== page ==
Saturday, October 22, 2011

Why You Should Save (AND BACKUP!!!) Your Work

What Marlin and Dory found in THE ABYSS... no
lost stories, though... :(

While checking out posts for the "Oh, The Early Work" Blogfest, I noticed a pattern of people saying things like "unfortunately I've lost all my childhood stories I wrote" or "yeah somehow all my work got deleted" before they went on to describe their early work. But it isn't just recently that I've been hearing this kind of thing. I've seen a lot of people say they've lost their work because they didn't save or back it up and then it got deleted or flushed down the toilet or thrown into the great, giant abyss.


Wait, I don't think you got the message yet:

SAAAAAAAAAAAAVVVVVVVVEEEE!!!!!!!!! BACKUP!!!!!!!!!!!!!!!!!!!!!!!!!!!!!!!!!!!!!!

So WHY am I so passionate about saving and backing up your work? Wait, before I tell you, if you're working on something right now, go save it. You did? All right, good. We can continue.

So, why does it even MATTER if you don't save/backup your work? Especially, like, old embarassing stories you wrote when you were little and childish and didn't know anything? Or even some of the stories you write now that you know you're not going to want later because you're just kind of barfing stuff onto the page anyway?

Well, let's make a list.

1. You really DON'T know if you'll want to use those ideas later.

Let's say that you, I don't know, wrote this weird paragraph-long prologue-sort of thing one time when you were bored at Christmas (and you wanted to try out your new office folder you got) and you pretty much thought you'd never use it again. BUT THEN later you had a whole bunch of other ideas and then it turned out that you could actually incorporate that old prologue thing you wrote at Christmas into your new ideas. And you gasp and realize you actually KEPT that prologue and it's in your filing cabinet RIGHT NOW and you are so HAPPY because for once when you're writing you ACTUALLY KNOW WHERE TO START. And then the story that branched from the prologue becomes a trilogy and it's all because you kept that one paragraph.

Yup, it's true... I'm the kind of person that loves getting office
supplies for Christmas. Oh yeah, I'm that cool.

SO if you didn't catch that, it is AWESOME if, when you realize you can use an idea you had way back when, it turns out that you still have some scrappy writings to start from. It is quite awesome not to have to start from a blank page, right writers? I think this would be the biggest reason to save your work.

2. You can see how far you've come.

 Obviously as you write more, you'll become better at the craft of writing (as happens with anything you practise). When you look back at old stuff you've written years ago, you realize exactly how far you have come, and I think that's pretty cool. You feel proud of yourself when you see that.

3. You can laugh at your silly self later.

I had a fascination with dragons when I was younger...
quite a few of my stories featured them. GO DRAGONS!!

Kind of like I did here. This one isn't quite as useful a reason as the other two, but still. It is fun.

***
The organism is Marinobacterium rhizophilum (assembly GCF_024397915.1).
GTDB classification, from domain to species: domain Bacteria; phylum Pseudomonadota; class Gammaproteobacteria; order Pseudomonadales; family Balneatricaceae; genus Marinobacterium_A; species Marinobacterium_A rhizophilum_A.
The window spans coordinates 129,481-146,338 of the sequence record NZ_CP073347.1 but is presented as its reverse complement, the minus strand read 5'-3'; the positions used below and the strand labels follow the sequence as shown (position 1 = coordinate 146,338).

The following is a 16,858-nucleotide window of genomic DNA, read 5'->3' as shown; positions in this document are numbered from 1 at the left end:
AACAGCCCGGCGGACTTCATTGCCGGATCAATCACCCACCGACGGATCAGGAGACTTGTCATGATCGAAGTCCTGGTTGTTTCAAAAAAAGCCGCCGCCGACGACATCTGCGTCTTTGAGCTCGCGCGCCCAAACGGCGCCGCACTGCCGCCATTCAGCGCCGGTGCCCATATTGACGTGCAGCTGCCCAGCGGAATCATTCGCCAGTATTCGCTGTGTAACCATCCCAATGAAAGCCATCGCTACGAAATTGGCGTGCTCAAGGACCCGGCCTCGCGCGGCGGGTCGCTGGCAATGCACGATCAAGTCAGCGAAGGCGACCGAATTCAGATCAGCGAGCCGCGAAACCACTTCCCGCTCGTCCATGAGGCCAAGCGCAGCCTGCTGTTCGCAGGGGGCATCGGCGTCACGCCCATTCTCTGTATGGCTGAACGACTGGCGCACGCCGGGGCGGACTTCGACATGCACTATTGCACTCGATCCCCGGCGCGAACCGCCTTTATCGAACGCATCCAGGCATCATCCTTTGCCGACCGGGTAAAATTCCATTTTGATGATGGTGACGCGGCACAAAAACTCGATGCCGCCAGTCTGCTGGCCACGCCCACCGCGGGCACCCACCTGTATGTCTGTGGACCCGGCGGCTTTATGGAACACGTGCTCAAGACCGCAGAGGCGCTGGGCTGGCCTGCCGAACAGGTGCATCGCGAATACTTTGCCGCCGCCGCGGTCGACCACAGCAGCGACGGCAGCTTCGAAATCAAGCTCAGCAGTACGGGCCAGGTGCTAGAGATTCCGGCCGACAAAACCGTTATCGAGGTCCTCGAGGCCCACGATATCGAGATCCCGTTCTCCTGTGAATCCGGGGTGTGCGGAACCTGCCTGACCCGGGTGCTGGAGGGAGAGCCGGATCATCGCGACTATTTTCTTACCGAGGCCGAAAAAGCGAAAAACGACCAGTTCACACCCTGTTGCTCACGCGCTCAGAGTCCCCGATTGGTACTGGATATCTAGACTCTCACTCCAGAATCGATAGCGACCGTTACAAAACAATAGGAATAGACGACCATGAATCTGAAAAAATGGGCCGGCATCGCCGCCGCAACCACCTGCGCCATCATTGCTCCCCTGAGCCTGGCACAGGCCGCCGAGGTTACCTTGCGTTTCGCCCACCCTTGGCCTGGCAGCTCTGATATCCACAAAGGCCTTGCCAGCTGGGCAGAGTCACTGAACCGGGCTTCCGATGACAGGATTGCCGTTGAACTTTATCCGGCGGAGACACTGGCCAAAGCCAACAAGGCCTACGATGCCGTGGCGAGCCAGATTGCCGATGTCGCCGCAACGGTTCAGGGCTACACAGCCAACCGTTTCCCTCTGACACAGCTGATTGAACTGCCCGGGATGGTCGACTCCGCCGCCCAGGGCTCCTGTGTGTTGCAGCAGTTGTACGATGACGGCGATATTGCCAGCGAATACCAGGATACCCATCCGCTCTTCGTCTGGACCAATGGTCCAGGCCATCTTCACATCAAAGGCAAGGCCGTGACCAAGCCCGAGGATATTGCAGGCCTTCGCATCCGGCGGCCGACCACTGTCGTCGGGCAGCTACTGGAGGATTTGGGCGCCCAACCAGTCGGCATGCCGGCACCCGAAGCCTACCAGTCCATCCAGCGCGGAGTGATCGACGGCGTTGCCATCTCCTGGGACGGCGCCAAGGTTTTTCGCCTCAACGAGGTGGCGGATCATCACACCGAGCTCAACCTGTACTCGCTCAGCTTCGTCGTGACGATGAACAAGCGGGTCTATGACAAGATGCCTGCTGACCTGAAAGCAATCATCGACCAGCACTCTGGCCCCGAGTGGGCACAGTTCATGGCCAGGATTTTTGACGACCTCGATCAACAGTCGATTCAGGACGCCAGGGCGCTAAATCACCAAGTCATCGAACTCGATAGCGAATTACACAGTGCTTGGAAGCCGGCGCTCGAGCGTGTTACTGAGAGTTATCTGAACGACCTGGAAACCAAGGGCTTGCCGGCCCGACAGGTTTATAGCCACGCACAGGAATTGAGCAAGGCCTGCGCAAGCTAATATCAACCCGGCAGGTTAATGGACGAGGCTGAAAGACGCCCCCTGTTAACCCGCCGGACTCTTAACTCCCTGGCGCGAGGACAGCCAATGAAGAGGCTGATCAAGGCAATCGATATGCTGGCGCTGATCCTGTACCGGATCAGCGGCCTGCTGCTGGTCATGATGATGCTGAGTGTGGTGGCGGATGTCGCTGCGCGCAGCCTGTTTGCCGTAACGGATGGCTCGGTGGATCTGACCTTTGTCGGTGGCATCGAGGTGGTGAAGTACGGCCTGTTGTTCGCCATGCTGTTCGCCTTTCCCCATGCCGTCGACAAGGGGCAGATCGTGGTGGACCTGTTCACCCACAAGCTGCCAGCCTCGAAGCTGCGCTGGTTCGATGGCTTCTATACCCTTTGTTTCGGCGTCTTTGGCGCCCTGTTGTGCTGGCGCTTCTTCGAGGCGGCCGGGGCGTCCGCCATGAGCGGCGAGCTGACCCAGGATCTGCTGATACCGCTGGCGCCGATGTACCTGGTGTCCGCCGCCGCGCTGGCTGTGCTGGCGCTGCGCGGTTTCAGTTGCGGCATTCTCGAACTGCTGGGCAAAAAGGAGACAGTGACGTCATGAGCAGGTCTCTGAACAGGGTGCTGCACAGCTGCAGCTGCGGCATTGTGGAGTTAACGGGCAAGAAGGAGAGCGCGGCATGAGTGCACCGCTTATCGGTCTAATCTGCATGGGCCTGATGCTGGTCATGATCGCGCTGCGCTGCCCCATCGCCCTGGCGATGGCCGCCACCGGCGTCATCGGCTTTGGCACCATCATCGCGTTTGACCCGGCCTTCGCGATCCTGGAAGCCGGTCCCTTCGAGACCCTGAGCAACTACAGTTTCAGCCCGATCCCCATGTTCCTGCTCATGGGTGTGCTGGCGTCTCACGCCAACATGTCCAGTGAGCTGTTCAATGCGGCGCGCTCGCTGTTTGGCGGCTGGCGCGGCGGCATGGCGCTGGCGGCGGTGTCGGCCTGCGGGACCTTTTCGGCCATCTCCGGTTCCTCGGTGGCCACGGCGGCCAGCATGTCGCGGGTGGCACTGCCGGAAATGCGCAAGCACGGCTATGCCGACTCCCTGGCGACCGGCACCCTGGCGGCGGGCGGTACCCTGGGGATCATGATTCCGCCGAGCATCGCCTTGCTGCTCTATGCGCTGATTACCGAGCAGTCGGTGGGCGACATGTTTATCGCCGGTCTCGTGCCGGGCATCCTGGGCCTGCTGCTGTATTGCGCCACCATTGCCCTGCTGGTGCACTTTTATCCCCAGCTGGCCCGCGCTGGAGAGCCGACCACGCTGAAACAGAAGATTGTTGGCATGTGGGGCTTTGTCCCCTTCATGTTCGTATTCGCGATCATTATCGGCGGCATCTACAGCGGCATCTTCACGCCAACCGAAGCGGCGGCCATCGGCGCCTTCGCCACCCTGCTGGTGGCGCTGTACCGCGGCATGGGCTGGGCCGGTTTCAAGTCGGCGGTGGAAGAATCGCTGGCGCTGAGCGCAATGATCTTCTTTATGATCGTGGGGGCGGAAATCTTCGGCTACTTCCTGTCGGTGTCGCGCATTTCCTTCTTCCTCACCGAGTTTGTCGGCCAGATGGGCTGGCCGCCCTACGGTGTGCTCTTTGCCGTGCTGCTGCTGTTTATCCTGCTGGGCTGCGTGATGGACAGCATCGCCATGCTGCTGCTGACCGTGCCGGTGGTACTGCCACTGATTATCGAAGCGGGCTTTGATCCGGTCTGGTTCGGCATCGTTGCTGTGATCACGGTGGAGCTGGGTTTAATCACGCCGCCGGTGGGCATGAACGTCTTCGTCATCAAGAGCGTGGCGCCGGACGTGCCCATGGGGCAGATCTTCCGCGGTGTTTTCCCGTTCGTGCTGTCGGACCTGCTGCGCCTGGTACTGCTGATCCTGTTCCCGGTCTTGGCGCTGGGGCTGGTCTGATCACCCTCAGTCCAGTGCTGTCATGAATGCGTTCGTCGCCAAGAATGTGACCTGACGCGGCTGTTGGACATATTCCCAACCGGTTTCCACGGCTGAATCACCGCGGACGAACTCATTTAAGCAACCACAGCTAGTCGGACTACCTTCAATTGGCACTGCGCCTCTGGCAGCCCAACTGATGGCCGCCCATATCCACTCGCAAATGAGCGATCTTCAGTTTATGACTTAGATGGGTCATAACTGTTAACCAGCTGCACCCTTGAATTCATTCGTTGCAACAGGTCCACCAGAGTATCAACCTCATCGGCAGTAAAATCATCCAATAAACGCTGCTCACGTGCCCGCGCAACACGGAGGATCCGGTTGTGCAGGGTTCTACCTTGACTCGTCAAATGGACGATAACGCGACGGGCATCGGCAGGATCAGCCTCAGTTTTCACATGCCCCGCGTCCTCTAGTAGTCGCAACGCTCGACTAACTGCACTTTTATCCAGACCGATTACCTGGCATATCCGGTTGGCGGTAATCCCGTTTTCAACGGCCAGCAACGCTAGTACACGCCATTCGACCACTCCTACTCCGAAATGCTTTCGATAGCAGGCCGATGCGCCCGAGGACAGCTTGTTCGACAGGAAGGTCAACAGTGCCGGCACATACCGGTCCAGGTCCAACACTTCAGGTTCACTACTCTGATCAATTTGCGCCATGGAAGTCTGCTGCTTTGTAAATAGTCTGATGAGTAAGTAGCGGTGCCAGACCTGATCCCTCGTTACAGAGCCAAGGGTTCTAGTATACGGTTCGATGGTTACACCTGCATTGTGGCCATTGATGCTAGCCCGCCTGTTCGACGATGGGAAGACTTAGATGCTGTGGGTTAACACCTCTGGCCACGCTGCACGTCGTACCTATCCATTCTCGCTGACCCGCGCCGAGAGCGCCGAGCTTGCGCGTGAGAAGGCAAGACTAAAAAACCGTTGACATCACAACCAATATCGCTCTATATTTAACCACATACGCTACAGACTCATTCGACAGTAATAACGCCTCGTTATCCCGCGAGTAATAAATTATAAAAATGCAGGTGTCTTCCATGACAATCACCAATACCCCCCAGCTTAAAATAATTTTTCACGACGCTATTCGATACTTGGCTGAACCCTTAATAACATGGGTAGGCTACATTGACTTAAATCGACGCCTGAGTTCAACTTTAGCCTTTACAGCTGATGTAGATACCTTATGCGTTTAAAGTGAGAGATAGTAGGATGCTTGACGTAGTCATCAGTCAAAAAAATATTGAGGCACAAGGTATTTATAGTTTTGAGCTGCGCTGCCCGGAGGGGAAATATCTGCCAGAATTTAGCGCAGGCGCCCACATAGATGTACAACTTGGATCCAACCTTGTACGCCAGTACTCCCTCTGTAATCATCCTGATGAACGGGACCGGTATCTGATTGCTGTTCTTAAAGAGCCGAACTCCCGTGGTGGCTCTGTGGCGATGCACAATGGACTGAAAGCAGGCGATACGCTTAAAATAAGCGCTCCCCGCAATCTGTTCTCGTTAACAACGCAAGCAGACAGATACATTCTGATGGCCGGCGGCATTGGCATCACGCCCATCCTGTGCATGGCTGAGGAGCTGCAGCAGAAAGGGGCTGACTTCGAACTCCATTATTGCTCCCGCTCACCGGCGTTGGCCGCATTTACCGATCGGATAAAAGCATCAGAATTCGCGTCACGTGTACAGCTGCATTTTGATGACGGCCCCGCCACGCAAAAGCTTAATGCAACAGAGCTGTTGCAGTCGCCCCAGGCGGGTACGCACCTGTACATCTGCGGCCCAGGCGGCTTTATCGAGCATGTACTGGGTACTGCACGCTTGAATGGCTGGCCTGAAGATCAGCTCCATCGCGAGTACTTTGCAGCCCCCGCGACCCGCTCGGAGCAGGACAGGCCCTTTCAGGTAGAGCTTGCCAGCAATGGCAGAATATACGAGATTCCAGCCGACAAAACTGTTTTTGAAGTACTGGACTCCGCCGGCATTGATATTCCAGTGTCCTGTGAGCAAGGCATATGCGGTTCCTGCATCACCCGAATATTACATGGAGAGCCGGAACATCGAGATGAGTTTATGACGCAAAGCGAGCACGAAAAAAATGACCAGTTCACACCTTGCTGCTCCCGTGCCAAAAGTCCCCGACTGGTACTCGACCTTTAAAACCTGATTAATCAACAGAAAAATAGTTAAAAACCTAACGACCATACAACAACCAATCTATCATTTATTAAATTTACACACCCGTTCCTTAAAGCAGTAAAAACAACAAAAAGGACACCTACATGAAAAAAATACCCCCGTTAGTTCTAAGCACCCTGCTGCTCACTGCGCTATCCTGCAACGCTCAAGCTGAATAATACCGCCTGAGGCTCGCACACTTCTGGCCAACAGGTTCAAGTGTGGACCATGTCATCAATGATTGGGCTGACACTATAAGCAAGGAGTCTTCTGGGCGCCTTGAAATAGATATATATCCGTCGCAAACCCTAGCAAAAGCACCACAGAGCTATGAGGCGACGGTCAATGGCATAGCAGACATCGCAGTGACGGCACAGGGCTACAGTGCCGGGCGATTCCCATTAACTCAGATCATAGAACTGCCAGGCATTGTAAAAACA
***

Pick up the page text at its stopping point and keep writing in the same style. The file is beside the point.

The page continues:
And as for backing up your work....

4. Your work WILL get lost/deleted/whathaveyou.
And guess what? If you have backups, then that won't matter. Go out there and figure out a way to backup your work automatically, or make extra copies and store them in different places, or whatever. But do it, in case you lose your work or it gets deleted.

I'm not the best person to ask exactly how you should save or backup your work (although while you're writing I think you should press Ctrl/Command+S after every sentence) but I would like to tell you that YES, IT IS WORTH IT to put the effort in to take the time to set up something so that your work gets backed up in case something happens. Better safe than sorry, right?


Why do you think it is important to save or backup your work? How do you go about backing up your work?


  1. Most of my old work was handwritten. My only worry is:
    will someone else accidentally throw them out
    how will I save them in a fire?

  2. After going through my own little file clean up a few years ago, I decided that keeping external drives was the best way to go for me. Story ideas and works in progress stay on something I keep a hold of to use when at home or whenever I can steal a few minutes to write.

    This is a great reminder post. Thank you.

  3. I've become so obsessive about saving my work, ever since I lost a story I was working on. I can't remember which story it was now, but at the time that I lost it I thought it was the end of the world. I cried for days, and was so sure I'd never get over it.

  4. I've lost a few things but my dad is an expert at backing things up so he has everything set up for me so I don't lose anything. :)

  5. Old files that we saved can refresh forgotten instructions, and these can be used to improve current capabilities. As backing up data helped me evaluate my approach on making a project, you may use your saved files to work on your current skills. You have to come up with a plan on how to back up your files to protect them from damage and loss.

    Ruby Badcoe


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